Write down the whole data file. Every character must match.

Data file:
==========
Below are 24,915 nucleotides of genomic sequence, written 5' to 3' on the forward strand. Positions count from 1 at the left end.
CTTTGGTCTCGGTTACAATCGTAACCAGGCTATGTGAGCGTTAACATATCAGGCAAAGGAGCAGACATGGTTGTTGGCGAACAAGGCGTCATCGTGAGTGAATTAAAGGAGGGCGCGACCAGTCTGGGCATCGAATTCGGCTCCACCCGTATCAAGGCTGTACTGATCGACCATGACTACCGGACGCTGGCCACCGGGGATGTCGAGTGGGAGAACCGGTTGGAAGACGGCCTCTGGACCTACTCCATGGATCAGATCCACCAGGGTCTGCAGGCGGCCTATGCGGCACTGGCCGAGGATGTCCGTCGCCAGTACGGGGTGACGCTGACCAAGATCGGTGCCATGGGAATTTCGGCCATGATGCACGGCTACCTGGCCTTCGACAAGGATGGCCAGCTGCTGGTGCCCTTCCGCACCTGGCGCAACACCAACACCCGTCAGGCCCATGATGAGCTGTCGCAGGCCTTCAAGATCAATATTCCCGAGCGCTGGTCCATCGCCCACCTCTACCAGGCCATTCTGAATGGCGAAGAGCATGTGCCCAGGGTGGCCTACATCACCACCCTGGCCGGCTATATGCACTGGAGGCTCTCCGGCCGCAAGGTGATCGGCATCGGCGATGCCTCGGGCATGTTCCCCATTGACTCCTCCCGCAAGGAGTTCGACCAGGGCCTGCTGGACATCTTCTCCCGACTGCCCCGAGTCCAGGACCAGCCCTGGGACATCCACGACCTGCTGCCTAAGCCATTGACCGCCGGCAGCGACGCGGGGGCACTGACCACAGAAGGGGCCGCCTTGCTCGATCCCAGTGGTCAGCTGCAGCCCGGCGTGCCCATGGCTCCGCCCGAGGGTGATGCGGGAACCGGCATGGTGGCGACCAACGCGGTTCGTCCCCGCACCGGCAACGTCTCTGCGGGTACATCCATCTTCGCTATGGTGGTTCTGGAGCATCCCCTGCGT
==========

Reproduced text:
Below are 24,915 nucleotides of genomic sequence, written 5' to 3' on the forward strand. Positions count from 1 at the left end.
CTTTGGTCTCGGTTACAATCGTAACCAGGCTATGTGAGCGTTAACATATCAGGCAAAGGAGCAGACATGGTTGTTGGCGAACAAGGCGTCATCGTGAGTGAATTAAAGGAGGGCGCGACCAGTCTGGGCATCGAATTCGGCTCCACCCGTATCAAGGCTGTACTGATCGACCATGACTACCGGACGCTGGCCACCGGGGATGTCGAGTGGGAGAACCGGTTGGAAGACGGCCTCTGGACCTACTCCATGGATCAGATCCACCAGGGTCTGCAGGCGGCCTATGCGGCACTGGCCGAGGATGTCCGTCGCCAGTACGGGGTGACGCTGACCAAGATCGGTGCCATGGGAATTTCGGCCATGATGCACGGCTACCTGGCCTTCGACAAGGATGGCCAGCTGCTGGTGCCCTTCCGCACCTGGCGCAACACCAACACCCGTCAGGCCCATGATGAGCTGTCGCAGGCCTTCAAGATCAATATTCCCGAGCGCTGGTCCATCGCCCACCTCTACCAGGCCATTCTGAATGGCGAAGAGCATGTGCCCAGGGTGGCCTACATCACCACCCTGGCCGGCTATATGCACTGGAGGCTCTCCGGCCGCAAGGTGATCGGCATCGGCGATGCCTCGGGCATGTTCCCCATTGACTCCTCCCGCAAGGAGTTCGACCAGGGCCTGCTGGACATCTTCTCCCGACTGCCCCGAGTCCAGGACCAGCCCTGGGACATCCACGACCTGCTGCCTAAGCCATTGACCGCCGGCAGCGACGCGGGGGCACTGACCACAGAAGGGGCCGCCTTGCTCGATCCCAGTGGTCAGCTGCAGCCCGGCGTGCCCATGGCTCCGCCCGAGGGTGATGCGGGAACCGGCATGGTGGCGACCAACGCGGTTCGTCCCCGCACCGGCAACGTCTCTGCGGGTACATCCATCTTCGCTATGGTGGTTCTGGAGCATCCCCTGCGT